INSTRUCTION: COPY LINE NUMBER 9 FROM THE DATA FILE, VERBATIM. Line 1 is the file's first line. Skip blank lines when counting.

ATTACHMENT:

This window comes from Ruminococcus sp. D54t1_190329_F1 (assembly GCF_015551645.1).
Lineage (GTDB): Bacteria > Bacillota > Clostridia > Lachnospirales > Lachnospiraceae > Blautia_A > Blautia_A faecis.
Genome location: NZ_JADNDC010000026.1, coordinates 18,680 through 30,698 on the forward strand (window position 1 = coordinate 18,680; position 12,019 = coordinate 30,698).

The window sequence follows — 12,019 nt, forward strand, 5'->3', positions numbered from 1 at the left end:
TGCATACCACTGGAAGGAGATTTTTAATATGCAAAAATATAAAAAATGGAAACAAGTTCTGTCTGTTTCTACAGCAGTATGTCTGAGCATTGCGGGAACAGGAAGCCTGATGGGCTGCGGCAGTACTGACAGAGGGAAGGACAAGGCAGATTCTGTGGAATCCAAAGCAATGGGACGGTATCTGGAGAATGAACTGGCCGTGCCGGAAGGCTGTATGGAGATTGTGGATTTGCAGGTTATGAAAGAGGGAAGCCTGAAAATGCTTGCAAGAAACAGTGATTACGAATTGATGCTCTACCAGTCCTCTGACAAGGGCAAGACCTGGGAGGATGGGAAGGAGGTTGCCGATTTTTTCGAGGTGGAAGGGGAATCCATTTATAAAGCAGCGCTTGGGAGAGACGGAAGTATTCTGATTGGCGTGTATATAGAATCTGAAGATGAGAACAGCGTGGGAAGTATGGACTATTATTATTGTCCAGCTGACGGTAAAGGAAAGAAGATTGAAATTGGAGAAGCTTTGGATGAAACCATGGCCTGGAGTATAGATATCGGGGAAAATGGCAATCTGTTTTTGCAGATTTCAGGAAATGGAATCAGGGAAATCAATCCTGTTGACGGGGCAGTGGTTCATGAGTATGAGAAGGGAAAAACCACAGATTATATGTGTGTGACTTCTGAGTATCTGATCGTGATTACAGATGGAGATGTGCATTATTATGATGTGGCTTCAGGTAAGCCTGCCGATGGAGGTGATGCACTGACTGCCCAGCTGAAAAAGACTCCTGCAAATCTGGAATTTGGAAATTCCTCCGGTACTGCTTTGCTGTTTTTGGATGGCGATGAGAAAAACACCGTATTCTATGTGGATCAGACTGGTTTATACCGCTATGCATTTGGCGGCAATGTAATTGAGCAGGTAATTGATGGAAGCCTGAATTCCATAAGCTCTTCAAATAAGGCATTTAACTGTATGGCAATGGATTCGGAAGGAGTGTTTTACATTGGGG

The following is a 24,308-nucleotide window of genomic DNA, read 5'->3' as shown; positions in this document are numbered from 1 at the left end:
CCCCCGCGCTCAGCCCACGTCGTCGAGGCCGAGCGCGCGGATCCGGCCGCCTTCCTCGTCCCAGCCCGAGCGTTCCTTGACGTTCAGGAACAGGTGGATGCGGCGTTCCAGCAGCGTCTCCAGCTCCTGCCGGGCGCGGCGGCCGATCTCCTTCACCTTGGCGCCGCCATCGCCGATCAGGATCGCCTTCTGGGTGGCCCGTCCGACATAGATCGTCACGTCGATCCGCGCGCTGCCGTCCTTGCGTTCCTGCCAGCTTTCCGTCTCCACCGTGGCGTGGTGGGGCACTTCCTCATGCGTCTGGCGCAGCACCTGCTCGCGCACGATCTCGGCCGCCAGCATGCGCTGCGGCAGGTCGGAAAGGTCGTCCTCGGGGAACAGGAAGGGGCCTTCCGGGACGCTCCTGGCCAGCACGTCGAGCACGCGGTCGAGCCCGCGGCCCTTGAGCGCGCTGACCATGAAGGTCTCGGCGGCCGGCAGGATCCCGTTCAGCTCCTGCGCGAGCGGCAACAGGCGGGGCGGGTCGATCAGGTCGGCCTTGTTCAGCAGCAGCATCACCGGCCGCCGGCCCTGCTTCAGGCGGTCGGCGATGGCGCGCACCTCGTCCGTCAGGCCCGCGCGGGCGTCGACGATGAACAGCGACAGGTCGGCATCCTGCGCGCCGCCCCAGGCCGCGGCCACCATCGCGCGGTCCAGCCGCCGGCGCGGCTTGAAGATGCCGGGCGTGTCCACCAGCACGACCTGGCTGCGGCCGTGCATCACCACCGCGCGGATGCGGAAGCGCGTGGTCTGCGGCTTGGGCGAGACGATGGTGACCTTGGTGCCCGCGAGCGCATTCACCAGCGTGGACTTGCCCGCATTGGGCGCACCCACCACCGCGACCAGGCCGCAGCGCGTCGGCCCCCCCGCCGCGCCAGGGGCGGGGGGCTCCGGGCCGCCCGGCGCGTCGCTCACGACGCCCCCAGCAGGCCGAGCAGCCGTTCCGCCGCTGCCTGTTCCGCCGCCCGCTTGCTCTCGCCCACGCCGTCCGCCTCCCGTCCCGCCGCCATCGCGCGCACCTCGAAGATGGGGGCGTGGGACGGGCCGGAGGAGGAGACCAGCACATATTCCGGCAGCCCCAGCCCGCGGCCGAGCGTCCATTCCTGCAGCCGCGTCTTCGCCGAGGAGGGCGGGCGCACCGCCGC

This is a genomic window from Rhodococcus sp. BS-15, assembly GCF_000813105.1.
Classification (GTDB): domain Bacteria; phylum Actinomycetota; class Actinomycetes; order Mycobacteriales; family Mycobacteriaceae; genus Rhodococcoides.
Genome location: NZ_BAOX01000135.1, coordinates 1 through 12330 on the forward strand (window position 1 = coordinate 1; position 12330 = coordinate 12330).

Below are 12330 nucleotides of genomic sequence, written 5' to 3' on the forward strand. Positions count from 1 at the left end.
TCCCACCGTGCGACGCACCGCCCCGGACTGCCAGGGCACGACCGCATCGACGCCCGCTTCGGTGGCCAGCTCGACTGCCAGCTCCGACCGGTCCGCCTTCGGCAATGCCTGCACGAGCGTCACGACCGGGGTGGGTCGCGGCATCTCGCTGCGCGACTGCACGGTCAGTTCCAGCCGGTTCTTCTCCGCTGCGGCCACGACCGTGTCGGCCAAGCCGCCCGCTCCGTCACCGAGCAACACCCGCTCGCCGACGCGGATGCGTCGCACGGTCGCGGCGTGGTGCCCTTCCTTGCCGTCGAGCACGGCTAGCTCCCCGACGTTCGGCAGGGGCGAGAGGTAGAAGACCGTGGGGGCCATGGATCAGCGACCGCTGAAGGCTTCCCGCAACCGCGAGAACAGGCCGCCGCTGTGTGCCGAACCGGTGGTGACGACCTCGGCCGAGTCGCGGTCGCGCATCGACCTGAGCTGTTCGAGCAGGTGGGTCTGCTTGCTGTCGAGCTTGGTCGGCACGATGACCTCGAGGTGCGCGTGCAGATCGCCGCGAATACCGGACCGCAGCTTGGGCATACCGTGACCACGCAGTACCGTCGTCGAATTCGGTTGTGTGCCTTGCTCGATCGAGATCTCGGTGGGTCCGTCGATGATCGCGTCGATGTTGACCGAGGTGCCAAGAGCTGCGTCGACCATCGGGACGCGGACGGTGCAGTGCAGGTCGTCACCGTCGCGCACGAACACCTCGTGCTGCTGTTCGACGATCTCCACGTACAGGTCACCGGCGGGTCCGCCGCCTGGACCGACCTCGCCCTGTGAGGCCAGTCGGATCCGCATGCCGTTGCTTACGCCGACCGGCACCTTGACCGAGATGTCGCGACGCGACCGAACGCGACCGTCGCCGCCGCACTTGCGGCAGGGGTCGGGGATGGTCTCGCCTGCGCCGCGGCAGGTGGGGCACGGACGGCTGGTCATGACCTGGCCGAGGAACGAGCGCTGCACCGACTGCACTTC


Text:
Classification (GTDB): domain Bacteria; phylum Actinomycetota; class Actinomycetes; order Mycobacteriales; family Mycobacteriaceae; genus Rhodococcoides.